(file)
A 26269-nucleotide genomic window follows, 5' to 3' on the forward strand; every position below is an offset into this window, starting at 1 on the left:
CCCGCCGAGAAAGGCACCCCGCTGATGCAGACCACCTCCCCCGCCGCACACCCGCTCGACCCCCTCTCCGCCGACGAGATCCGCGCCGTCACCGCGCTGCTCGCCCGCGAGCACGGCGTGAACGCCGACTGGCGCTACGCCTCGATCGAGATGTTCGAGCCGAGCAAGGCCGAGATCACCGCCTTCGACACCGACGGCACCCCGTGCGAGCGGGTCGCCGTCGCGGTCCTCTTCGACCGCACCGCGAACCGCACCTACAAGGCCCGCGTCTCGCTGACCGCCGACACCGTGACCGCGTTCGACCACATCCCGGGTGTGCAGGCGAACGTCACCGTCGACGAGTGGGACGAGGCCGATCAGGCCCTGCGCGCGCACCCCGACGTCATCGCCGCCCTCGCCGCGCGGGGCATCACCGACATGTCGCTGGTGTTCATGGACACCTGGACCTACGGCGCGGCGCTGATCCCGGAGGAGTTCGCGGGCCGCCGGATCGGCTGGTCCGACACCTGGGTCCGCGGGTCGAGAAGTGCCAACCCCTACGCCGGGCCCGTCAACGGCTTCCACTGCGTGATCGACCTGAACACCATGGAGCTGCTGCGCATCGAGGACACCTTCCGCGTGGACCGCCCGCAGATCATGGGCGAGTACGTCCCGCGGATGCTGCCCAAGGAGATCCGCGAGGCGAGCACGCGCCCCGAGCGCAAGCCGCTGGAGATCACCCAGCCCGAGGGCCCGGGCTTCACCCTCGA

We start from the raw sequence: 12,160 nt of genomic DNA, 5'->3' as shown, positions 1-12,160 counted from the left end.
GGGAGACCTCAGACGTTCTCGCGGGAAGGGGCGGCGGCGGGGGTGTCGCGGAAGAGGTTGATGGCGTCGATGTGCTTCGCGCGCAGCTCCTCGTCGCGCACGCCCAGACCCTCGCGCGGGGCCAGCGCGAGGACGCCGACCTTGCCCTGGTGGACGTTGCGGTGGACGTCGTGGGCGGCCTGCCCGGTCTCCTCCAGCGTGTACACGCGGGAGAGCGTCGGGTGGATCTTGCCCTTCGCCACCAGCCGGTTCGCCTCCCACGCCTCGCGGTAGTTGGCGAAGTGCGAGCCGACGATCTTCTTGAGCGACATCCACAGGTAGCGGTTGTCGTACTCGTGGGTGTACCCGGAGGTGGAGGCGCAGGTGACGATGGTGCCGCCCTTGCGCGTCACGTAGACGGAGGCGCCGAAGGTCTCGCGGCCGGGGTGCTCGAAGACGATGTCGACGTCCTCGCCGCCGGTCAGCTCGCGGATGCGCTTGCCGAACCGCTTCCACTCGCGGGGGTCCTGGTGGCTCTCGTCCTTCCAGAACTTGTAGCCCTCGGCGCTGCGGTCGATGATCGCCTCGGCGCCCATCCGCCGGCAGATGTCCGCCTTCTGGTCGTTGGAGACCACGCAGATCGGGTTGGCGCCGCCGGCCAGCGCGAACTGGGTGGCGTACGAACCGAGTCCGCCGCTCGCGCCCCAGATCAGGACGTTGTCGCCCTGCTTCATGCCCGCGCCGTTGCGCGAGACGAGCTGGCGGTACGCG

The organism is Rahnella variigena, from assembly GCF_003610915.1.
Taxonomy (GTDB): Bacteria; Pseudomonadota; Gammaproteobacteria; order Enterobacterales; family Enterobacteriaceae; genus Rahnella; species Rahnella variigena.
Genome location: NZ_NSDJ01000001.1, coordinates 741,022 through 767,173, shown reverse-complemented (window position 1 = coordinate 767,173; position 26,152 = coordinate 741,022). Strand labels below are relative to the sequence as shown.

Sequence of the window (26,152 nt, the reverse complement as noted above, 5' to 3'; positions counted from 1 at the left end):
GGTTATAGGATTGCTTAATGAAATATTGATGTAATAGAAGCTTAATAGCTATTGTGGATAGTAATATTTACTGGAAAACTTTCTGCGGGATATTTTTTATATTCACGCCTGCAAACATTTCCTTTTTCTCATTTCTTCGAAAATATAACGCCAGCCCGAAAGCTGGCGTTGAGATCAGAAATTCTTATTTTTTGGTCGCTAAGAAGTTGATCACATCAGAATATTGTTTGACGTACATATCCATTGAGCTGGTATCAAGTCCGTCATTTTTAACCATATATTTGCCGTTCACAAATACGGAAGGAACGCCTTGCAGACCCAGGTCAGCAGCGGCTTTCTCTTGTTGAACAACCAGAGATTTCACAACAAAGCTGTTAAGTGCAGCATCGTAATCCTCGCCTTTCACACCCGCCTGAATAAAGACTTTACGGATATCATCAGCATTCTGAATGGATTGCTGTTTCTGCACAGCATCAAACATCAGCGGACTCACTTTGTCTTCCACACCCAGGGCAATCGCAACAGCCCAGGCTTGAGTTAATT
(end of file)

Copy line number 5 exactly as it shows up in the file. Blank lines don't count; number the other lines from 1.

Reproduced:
The organism is Rahnella variigena, from assembly GCF_003610915.1.